Pandemic, construction materials shortage and the JCT: What can you do?
The UK construction industry is in the middle of a materials procurement and shortage crisis, with key building materials like timber, cement and steel becoming much more expensive and difficult to source. This is understandably causing pricing issues and severe delays on many projects.
The question of whether it is possible for contractors to pass the cost of these issues on to their employers under existing contracts is not clear cut and as always, will depend on the express wording of the contract itself. For example, some standard form JCT contracts include optional “Fluctuation” provisions which, if stated by the parties to be applicable, may entitle the contractor to be reimbursed for certain price changes to specified items throughout the duration of the project. In the case of “fixed price” JCT contracts with no “Fluctuation” provisions agreed, there are usually only very limited circumstances in which a contractor can seek to claim additional costs. For instance, in the event of an instructed variation to the works, or if the contractor is entitled to claim loss and expense pursuant to the terms of the contract.
Extended lead times for materials is likely to delay completion of the works and expose contractors to the risk of liquidated damages. If any of the contractual “Relevant Events” set out in the JCT occur, contractors can claim for an extension of time to the completion date. However, successfully arguing that the current materials shortage crisis amounts to any of the Relevant Events that are contained in the standard/unamended form of JCT contracts would be extremely difficult. The problem contractors are likely to face is that there are a number of uncertain, disputed and complex causes of the current “materials shortage crisis” gripping the UK, and a contractor is unlikely to be able to argue that any of the Relevant Events have caused the delays with sufficient certainty.
What if an identifiable element of the works is not procurable?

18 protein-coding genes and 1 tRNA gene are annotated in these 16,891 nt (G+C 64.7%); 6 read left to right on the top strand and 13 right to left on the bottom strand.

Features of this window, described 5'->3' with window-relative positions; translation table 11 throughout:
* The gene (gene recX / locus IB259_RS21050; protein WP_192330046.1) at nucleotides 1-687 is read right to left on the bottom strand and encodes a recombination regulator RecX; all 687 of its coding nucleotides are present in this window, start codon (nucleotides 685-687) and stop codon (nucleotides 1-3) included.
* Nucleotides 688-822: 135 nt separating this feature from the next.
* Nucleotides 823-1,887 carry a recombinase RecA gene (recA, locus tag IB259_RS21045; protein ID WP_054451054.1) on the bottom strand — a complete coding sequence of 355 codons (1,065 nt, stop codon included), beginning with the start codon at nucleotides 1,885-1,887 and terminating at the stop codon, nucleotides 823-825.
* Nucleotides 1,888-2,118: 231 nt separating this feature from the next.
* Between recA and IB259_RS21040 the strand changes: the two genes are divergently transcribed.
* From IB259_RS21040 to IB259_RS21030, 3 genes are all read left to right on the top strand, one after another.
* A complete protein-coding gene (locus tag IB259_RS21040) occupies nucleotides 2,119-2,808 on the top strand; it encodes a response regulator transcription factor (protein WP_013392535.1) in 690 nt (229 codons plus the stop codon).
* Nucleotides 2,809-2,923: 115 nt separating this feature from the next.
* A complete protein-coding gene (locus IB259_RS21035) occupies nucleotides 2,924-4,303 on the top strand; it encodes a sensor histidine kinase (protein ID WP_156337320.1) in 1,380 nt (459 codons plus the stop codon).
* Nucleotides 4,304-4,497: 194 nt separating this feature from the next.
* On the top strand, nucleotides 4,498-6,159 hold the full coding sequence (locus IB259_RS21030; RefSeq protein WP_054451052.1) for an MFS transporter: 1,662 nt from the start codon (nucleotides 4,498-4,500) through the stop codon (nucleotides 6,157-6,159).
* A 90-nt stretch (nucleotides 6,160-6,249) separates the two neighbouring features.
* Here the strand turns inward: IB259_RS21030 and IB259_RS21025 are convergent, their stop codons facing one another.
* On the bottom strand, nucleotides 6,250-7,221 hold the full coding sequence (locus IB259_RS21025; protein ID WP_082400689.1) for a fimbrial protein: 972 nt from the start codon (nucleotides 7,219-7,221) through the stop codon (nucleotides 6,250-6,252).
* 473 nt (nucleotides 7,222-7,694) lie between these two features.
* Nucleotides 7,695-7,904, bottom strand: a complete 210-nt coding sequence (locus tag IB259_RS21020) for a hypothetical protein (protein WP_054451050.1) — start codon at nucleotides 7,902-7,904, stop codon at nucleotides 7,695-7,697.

Under the JCT Design and Build Contract 2016, the contractor is obliged to carry out and complete the works using the materials specified in the agreed technical contractual documents. However, Clause 2.2.1 makes it clear that that obligation is insofar as those materials are “procurable”. What “procurable” means in this context is unclear – and there are likely to be arguments about whether this would have to entail the impossibility to procure materials or simply a longer lead-in time. However, this wording suggests that a contractor should not be penalised if those materials, through no fault of their own, cannot be realistically procured.
Unless amended, Clause 2.2.1 of the JCT Design and Build Contract 2016 requires the contractor to seek the employer’s consent before substituting any materials for alternatives. Accordingly, whilst a contractor could seek an instruction under Clause 2.2.1 due to the fact that certain materials are no longer “procurable”, an employer would appear to have the discretion to withhold its consent to any substitution. In those circumstances, a contractor would be left with the option of trying to argue that the employer’s failure to consent was unreasonable and constituted an act of impediment or default, however, our view is that given the JCT’s wording, such an argument is unlikely to succeed.
In the current climate, contractors are likely to be wary of agreeing to the standard form JCT provisions without any amendments – as these are unlikely to provide any relief against the time and cost implications of materials shortages on projects. Employers are therefore likely to find a landscape where the terms of the contract are much more heavily negotiated for specific reliefs and remedies in the event of any price/delay issues for key materials. Employers would be well advised to try and ensure that any such clauses are drafted very carefully to ensure that the transfer of risk in price increases and delay is kept to the minimum where commercially possible.
On any project, if issues arise caused by delays/price increases to the works, proactive and cooperative communication between the parties in an attempt to resolve the situation will normally be the most sensible solution.